"To step aside from accepted traditions and customs requires a serious effort, but any understanding of new things always requires such a step." — Count Leo Tolstoy, from A Calendar of Wisdom
Many contemporary readers picking up Anna Karenina for the first time ask a very logical question after the consummation of Anna and Vronsky's affair: Why don't Anna and Karenin simply divorce? It would seem to solve many of the messiest issues for the three lovers in this triangle. Though that may seem to "solve" the problem, when thinking it through, the truth is that divorce in Tolstoy's Russia produced another set of complications potentially more devastating. All legal issues aside, Karenin and Anna feel the sacredness of their union in their own ways. This is part of the reason for Anna's extreme guilt and Karenin's extreme confusion.
One important distinction that colors Anna's predicament from even the early stages of the novel is the differing weight of the genders in Russian society. Though it may seem at times that Anna, out of the sheer force of her personality, wields as much power as Karenin or Vronsky, it is actually not the case. The selfhood afforded Anna is second-class from the start. She is another man's property, and belongs to Karenin in a way that no woman belongs to her husband in this day and age.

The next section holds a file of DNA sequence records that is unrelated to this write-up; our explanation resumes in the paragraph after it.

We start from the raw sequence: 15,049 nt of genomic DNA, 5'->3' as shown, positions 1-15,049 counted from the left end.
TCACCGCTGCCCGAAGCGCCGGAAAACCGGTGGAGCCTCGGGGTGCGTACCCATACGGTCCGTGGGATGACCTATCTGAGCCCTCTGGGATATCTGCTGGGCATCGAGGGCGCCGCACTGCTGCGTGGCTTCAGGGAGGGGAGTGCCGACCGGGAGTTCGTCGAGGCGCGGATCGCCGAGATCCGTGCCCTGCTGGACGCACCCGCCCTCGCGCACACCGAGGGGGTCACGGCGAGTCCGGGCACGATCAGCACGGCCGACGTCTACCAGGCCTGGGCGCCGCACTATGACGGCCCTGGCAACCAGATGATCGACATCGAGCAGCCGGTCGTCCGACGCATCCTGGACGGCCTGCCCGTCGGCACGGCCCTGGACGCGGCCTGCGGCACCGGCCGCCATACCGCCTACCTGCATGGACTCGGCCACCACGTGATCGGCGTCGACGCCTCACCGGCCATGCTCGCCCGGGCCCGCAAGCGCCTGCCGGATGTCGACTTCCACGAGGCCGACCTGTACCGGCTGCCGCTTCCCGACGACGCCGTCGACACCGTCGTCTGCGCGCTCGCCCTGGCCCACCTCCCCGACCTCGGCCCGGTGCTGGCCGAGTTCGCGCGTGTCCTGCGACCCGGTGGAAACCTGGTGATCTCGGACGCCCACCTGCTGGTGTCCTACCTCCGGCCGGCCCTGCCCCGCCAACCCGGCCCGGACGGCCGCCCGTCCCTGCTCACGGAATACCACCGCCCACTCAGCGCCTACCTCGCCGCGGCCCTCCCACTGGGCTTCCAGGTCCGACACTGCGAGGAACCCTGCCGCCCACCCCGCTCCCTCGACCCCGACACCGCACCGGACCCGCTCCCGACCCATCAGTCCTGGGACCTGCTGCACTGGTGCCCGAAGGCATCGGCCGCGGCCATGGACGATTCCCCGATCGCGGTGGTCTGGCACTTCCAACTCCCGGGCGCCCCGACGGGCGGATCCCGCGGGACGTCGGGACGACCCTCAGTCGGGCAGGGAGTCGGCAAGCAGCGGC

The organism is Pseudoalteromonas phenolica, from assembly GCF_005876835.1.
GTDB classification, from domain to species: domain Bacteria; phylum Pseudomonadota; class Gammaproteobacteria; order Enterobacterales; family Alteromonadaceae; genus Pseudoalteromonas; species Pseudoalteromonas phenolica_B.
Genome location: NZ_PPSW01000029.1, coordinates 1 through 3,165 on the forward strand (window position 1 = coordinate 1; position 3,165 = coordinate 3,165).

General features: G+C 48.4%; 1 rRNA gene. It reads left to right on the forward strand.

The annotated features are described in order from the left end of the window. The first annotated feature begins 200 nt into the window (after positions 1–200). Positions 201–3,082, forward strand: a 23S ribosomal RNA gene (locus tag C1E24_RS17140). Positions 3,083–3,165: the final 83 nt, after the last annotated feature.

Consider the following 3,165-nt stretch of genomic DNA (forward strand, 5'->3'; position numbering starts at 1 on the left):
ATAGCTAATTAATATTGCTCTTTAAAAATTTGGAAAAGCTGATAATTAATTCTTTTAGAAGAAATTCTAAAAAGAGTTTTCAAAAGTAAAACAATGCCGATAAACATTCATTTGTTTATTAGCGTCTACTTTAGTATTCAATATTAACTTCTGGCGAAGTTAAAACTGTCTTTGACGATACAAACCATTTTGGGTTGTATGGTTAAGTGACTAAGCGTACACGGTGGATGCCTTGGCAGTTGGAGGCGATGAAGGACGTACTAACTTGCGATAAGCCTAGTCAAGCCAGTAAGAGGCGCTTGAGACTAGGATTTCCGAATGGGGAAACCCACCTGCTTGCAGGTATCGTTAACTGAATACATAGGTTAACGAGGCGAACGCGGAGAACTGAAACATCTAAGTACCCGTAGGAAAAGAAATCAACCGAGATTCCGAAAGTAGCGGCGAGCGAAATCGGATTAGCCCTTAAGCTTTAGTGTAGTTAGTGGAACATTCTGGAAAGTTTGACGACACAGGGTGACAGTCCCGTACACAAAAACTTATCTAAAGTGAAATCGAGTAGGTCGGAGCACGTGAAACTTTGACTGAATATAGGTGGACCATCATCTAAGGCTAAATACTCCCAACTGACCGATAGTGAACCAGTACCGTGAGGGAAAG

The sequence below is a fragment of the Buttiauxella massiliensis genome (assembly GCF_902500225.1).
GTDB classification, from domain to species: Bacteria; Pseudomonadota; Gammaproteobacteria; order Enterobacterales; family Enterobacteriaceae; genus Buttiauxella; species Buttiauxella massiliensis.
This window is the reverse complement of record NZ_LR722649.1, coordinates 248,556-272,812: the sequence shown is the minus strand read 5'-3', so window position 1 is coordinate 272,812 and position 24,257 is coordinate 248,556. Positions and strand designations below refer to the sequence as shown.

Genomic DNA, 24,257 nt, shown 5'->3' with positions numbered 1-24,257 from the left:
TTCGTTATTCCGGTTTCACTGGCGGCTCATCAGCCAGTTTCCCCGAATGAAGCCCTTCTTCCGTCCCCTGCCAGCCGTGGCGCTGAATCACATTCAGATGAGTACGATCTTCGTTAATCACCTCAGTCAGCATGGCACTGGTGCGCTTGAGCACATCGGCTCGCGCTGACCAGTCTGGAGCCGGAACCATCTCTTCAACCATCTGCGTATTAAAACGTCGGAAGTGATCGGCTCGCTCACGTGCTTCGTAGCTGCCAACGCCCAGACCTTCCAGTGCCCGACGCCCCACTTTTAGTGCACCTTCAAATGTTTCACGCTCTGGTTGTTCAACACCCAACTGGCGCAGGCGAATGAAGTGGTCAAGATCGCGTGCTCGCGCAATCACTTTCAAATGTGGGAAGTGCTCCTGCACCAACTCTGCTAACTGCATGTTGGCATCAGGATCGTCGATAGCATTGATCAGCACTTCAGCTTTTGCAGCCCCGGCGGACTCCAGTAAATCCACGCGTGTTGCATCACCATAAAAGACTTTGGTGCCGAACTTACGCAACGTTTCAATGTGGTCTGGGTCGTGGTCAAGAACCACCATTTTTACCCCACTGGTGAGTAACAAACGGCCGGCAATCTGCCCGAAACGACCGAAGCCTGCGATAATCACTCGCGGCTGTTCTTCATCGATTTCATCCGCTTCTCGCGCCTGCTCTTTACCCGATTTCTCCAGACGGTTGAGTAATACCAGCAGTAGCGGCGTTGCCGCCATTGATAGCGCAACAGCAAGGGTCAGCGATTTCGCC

In addition, the laws of marriage and divorce were much more complex in the 19th century. For example, Karenin learns that the permissible grounds for divorce were "physical defect in husband or wife; five years absence without news; adultery of husband or wife." (p. 368) As it turns out however, the most common way couples divorced was by claiming "adultery by mutual consent." Basically this means that Karenin, in the public eye and in the eyes of God, would claim to have had an affair as well and be labeled an adulterer right along with Anna. For all his desire to be split from his wife and leave the pains of his marriage behind him, this is not a step he is remotely willing to take. Were he to try and prove that Anna was the only adulterous one, he would need proof from eyewitnesses—and all he has are passionate letters. Essentially, there is no such thing as a "no fault" divorce—and even in cases as egregious as Anna's conduct is in her society, it is nearly impossible to divorce her.
Skip ahead to Part Five Plot Point: Love Rushes In
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